The number of Chinese students has surged over 50 per cent in the past five years. As student numbers from both the UK and overseas climb, 70 per cent of investors are planning to invest in student property.
The UK’s higher education institutions are undoubtedly growing in popularity with international students, registering a growth of 0.6 per cent in the past year, and taking the number of non-UK students to 388,255, according to the Higher Education Statistics Agency (HESA).
Chinese students have helped to drive demand, rising in number by 54.2 per cent in the past five years. This has been reflected in the student accommodation market too, as demand for higher quality property also increases.
“Students from China arriving to study in some of the UK’s top university cities are increasingly demanding more from their accommodation of choice, finding the benefits of having not only break-out study areas a huge draw but also extra on-site facilities such as private gyms and cinemas, allowing for maximising their efficiency and time-management,” says Heriberto Cuanalo, CEO of luxury student accommodation provide Collegiate AC.
The appeal of private student accommodation is not just rising among university applicants, though: interest among investors continues to increase, with the sector appearing in the top 10 most popular listings on TheMoveChannel.com for the past 17 months in a row.
According to Knight Frank, investment in the specialist property sector, comprising student and automotive real estate along with healthcare and hotels, is set to exceed £10 billion in 2015. 70 per cent of investors said they are planning to invest in student property and healthcare, ahead of hotels (64 per cent) and private residential property (52 per cent).
For 64 per cent of investors, the growth opportunities and long term income are the main attractions for investing in specialist property.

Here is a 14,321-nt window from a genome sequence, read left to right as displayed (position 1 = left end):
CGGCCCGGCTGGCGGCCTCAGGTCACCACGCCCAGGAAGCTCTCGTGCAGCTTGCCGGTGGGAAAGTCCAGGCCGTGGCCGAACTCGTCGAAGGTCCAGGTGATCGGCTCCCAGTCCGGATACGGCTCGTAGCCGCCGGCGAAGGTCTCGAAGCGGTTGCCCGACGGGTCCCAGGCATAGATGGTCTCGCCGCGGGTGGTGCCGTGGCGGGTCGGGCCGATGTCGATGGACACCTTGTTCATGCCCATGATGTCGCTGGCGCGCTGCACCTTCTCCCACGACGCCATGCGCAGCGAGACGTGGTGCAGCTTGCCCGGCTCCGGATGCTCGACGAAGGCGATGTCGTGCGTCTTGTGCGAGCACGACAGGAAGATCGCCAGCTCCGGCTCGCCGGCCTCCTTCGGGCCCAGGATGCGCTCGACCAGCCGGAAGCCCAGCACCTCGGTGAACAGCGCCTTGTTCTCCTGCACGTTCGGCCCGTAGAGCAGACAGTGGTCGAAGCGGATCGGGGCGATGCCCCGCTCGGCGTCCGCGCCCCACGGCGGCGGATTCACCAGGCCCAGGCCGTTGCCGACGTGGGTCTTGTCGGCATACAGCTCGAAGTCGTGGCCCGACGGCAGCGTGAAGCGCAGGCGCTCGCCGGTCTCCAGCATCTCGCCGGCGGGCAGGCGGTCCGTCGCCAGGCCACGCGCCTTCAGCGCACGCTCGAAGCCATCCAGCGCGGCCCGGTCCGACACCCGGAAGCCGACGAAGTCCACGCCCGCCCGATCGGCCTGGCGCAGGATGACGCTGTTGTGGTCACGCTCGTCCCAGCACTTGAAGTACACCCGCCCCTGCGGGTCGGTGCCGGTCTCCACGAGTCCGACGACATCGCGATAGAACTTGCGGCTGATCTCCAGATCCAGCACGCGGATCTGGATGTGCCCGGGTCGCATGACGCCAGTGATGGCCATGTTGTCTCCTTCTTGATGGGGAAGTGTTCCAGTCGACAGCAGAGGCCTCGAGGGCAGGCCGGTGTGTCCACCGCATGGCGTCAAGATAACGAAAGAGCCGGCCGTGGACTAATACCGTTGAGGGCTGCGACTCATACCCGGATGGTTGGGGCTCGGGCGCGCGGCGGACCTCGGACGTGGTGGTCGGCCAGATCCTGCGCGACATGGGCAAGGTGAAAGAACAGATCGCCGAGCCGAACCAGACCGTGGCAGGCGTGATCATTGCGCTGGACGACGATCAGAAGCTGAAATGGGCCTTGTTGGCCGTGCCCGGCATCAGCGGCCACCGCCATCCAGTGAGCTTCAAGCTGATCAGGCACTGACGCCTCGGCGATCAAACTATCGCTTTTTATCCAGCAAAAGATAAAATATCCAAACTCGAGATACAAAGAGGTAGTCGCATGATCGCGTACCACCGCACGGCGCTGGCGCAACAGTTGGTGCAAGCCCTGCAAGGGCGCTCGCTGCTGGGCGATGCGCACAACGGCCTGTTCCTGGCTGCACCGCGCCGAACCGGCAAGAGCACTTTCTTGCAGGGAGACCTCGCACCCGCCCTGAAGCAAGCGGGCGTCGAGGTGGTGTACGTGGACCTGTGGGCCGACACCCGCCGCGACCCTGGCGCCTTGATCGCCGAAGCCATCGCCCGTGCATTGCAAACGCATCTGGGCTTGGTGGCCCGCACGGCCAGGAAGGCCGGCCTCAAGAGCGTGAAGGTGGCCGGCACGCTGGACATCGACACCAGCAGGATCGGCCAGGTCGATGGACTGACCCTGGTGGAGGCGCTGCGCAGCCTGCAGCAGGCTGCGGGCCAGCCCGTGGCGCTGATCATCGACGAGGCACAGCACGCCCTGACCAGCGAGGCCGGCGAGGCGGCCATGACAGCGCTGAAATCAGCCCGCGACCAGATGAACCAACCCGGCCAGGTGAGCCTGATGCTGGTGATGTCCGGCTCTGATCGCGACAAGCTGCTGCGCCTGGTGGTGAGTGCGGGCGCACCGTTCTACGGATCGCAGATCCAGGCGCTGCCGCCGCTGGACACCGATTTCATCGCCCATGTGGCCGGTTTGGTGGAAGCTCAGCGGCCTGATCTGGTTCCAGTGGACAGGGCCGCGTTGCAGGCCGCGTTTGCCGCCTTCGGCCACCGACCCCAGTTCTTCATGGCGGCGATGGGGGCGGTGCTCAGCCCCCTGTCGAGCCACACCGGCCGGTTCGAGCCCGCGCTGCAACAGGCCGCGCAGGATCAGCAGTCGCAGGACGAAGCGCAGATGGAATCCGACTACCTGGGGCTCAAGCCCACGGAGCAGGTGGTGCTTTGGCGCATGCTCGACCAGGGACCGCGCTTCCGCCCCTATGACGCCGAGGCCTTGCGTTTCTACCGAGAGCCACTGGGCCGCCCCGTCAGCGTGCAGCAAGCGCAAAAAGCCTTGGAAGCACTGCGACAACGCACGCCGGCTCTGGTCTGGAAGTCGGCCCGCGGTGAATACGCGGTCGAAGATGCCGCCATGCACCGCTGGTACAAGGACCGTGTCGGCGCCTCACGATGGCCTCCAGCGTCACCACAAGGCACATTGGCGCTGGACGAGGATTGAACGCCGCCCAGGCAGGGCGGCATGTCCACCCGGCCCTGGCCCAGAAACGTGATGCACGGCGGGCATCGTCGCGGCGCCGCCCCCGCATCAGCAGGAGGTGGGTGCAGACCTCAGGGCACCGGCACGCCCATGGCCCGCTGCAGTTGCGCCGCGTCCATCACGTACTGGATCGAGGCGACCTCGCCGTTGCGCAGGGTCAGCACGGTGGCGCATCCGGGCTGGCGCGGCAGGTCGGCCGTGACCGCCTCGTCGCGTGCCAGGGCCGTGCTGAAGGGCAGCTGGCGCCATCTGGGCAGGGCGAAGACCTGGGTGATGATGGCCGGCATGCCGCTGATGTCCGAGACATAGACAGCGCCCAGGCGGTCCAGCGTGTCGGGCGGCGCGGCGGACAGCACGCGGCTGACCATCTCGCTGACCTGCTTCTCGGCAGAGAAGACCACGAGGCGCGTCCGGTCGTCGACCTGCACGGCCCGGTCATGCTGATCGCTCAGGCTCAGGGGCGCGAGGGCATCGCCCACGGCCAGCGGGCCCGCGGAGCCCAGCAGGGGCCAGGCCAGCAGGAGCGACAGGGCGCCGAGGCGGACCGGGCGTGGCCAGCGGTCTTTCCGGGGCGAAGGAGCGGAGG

Mistoria Group, which offer high yielding student buy-to-lets, has seen a 65 per cent rise in investors buying student property over the last five years.
Mish Liyanage, Managing Director of Mistoria, comments: “The major driver for the rise in demand for student property is partly down to the huge growth in student numbers over the last few years.
“The other growth factors for student property is the shortage of quality accommodation, the high yields and occupancy rates. A student HMO (House in Multiple Occupation) property, can provide an 8 per cent minimum cash rental yield and a typical 13 per cent total cash yield, including 5 per cent capital appreciation.”
Regional cities are highlighted as the best hotspots for investors, with the average gross cash rental yields highest in the North West of England (13 per cent), ahead of the 6.37 per cent industry forecast for average student property yields across the UK.
“Typical rents are significantly higher for student properties, than a comparable buy-to-let property in the same city,” adds Liyanage, who forecasts a further rise in demand of 18 per cent in 2015.